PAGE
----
Remembering Harold Shorr

Remembering Harold Shorr

To his customers at Harold's Kosher Market, he was more than just a storekeeper

The loss of Harold Shorr in September, just before the High Holy Days, was extremely hard on his family, said son Glen, still mourning the death of his father, the owner of Harold’s Kosher Superette in Paramus.

It was also hard on his customers, many of whom still come in to reminisce about the neighborhood vendor who played so large a role in their lives.

“The holidays were pretty tough,” said Shorr. “Our customers were extremely upset. Some were just hysterical. Some knew, and some didn’t. We hung up the [notice] from The Jewish Standard. But some are still asking.”

Shorr, who has run the store with his brother Robert, a resident of Hillsdale, since his father retired some 15 years ago – although the 83-year-old storekeeper continued to help out during the busy holiday season – said it was hard to break the news about his father to longtime customers.

Harold Shorr photos courtesy of the shorr family

More than one customer called before the High Holy Days to place an order with Harold “and we had to tell them that he had died,” said Glen, still emotional at the memory.

Harold’s Kosher market, which opened in Fair Lawn in 1956 and moved to Paramus in 1977, is more than just a store, said Shorr. The interview, originally planned in the wake of Shorr’s death, was postponed until after the end of the very busy High Holy Days and Sukkot shopping seasons.

“It’s a family business,” Glen Shorr said, recalling days spent working in his grandfather Sol’s Paterson meat store decades before. His grandfather, who began his own butcher business in the 1920s, later went on to help out at his son’s store. “He worked in the Fair Lawn store until he passed in 1985,” said his grandson.

Glen Shorr lives in Woodcliff Lake. He has worked in the Paramus store since it opened and he worked with his father in Fair Lawn as a youngster, he said.

“I learned everything there is to know about kosher meat,” he said. “Quality is the most important thing. It’s what he harped on from day one.”

In addition, said Shorr, “I believe we were the first kosher butcher to put kosher deli, appetizing, meat, and catering under one roof in Paramus.”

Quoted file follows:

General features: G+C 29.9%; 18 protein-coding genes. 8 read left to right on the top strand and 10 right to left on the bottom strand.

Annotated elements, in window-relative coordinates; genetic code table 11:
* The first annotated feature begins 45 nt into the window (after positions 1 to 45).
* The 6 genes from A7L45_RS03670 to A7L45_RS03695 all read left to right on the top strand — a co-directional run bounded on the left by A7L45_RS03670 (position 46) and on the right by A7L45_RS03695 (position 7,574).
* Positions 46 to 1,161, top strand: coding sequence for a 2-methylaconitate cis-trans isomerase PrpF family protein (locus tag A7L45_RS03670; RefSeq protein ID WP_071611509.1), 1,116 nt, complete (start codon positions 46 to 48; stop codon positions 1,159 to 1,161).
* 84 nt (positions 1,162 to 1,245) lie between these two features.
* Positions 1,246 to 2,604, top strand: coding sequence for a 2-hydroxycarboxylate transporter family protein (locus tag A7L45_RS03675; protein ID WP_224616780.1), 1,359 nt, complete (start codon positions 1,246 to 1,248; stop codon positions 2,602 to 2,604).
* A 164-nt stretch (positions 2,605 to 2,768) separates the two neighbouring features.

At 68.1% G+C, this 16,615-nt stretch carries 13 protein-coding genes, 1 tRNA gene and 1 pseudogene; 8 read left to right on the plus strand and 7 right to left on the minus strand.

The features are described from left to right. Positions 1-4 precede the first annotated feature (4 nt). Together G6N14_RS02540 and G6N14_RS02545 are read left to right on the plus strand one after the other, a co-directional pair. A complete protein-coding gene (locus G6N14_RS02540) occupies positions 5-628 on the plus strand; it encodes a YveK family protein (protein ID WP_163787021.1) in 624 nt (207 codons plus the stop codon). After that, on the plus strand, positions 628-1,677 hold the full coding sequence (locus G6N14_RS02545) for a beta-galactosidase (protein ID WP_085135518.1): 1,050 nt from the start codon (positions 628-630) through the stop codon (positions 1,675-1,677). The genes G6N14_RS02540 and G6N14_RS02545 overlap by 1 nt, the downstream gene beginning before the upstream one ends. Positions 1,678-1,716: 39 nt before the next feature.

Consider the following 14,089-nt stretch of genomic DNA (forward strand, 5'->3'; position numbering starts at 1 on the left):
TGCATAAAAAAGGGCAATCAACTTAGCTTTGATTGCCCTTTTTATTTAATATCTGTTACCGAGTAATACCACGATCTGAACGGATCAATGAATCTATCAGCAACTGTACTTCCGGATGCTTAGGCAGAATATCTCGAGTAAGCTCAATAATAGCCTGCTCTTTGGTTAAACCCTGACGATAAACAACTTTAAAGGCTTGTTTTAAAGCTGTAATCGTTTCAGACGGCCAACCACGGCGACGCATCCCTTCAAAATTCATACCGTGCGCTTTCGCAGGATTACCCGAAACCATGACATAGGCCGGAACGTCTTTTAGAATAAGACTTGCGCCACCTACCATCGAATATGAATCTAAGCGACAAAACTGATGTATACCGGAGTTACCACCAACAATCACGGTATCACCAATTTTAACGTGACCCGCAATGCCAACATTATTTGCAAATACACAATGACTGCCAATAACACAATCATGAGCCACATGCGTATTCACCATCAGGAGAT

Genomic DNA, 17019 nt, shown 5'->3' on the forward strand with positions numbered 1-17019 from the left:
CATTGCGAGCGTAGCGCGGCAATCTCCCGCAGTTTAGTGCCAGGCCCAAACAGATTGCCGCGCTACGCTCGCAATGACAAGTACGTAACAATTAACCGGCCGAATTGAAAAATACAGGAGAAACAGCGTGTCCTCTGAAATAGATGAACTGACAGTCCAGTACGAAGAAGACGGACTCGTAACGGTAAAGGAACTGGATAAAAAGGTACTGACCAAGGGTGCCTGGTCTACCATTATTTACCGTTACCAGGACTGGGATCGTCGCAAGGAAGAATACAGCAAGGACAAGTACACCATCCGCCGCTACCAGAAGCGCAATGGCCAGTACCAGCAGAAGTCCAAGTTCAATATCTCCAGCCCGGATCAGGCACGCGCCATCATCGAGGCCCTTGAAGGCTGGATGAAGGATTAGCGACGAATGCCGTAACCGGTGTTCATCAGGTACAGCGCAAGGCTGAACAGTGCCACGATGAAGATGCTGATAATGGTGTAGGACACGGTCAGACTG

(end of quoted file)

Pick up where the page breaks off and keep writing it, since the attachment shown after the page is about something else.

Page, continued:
Harold, left, Glen, and Bobby (kneeling) Shorr in a 1978 photo.

Still, he added, he learned about more than just business practices. He also learned how to treat customers.

“Listen to the customers, my father would say. Give them what they want. Everybody loved him,” recalled his son. “He was young at heart. There were an enormous number of customers at the funeral,” he said, “and all kinds of people he was in touch with, like handymen, and waitresses at restaurants.”

Just as the business has been family-owned for generations, “some customers go back three or four generations,” said Shorr. “We have customers in their 90s who remember my father as a kid, delivering orders for my grandfather.”

While all businesses have their ups and downs, “Harold’s was successful from the get-go,” said Shorr, noting that his father realized in 1956 that Jews were moving from Paterson to Fair Lawn, and that the butcher shop should follow them.

The Shorrs bought a home in Fair Lawn – where Harold’s wife, Sandra, still lives – and were members of the Fair Lawn Jewish Center for more than 50 years. In addition, they spent part of the year in Boca Raton.

“We spoke every day from Florida,” said Glen, noting that his father had served twice in the military – in the Navy during World War II and in the Army during the Korean conflict.

What made Harold special?

“It was his smile,” said his son, trying to pinpoint his father’s most salient feature. “Customer service and quality were everything to him.”

read more: